IAM role definition for the Lambda function

The Lambda function needs permissions to publish metrics to CloudWatch, and to allow iot::GetStatistics action on the index resource. These permissions are additional to the standard Lambda permission to publish logs to CloudWatch to debug runtime issues with the Lambda function.

GetStatistics permission is required to run aggregation queries. There are two steps for this permission definition: first, a policy needs to be created, then a role can be created and the policy in the first step can be attached to the role.


The policy needs permissions to publish the CloudWatch logs, publish CloudWatch metrics, and allow the iot:GetStatistics action on the index resource. Create the policy in the IAM console by choosing Policies, Create Policy.

Let’s us create a policy named IoTFleetMetricPublishPolicy. The following JSON document can be used to define the policy. Replace ACCOUNT_ID with an actual account ID.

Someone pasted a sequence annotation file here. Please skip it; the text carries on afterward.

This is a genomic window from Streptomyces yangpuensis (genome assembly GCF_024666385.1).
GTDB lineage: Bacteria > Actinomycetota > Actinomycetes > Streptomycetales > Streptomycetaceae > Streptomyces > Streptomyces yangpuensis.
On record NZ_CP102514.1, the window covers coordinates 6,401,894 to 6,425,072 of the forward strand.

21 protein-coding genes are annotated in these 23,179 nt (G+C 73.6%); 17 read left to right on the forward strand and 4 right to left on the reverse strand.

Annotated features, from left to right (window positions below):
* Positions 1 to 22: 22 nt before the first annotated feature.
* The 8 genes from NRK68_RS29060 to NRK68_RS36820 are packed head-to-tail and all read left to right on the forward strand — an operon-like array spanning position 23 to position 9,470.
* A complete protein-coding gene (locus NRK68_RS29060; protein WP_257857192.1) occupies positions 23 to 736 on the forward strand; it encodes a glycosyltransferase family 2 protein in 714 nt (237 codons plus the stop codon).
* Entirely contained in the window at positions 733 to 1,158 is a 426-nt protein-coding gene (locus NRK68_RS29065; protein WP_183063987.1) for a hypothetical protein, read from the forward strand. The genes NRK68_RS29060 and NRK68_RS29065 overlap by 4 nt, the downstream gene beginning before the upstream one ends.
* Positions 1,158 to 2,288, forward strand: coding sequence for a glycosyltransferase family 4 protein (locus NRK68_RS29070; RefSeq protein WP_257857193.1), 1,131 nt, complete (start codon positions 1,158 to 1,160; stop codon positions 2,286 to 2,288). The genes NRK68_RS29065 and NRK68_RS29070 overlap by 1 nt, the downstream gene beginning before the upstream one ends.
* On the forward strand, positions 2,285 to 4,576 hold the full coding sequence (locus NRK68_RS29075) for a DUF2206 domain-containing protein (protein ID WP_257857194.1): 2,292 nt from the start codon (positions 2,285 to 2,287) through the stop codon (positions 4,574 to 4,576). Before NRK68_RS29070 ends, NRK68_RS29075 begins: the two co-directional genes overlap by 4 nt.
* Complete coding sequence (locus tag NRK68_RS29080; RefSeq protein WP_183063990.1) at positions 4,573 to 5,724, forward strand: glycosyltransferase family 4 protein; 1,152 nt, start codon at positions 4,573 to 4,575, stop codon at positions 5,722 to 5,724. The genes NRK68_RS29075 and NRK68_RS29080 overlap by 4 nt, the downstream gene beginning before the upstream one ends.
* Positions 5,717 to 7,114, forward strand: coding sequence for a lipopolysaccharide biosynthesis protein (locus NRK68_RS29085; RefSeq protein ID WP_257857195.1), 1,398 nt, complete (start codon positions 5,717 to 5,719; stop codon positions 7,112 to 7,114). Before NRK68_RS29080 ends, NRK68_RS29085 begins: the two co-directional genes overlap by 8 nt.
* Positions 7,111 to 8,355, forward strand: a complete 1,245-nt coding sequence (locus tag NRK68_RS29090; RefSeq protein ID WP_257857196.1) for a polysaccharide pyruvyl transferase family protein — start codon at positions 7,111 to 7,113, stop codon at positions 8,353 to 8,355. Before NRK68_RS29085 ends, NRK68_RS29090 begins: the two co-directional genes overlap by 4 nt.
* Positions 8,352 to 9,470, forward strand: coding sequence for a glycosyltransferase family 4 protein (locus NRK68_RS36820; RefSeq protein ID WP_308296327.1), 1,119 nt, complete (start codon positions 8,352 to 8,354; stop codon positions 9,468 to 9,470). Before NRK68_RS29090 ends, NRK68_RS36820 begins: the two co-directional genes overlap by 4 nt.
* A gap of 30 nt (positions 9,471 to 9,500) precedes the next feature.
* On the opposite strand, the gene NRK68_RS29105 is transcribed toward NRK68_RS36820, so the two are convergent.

"Version": "2012-10-17",
       "Statement": [
                "Effect": "Allow",
                "Action": "cloudwatch:PutMetricData",
                "Resource": "*"
                "Effect": "Allow",
                "Action": [
                "Resource": "arn:aws:iot:*:ACCOUNT_ID:*"
                "Effect": "Allow",
                "Action": [
                "Resource": "arn:aws:logs:*:*:*"


In this step, a new role named IoTFleetMetricPublishRole will be created, and the IoTFleetMetricPublishPolicy created in the previous step will be attached to the role. Create the role in the IAM console by choosing Roles, Create role.

Select AWS Lambda as the service that will use this role

Attach IoTFleetMetricPublishPolicy to the new role

Add any optional tags

Review and create the role


Define and configure the Lambda function

In this step, we create and define a Lambda function named IoTFleetMetricPublisher. The function will query the fleet index every five minutes to find the number of connected devices, and then publish it as a metric to CloudWatch.


In this step, we create a Lambda function and configure it to run every five minutes. Create the Lambda function in the Lambda console by choosing Functions, Create function.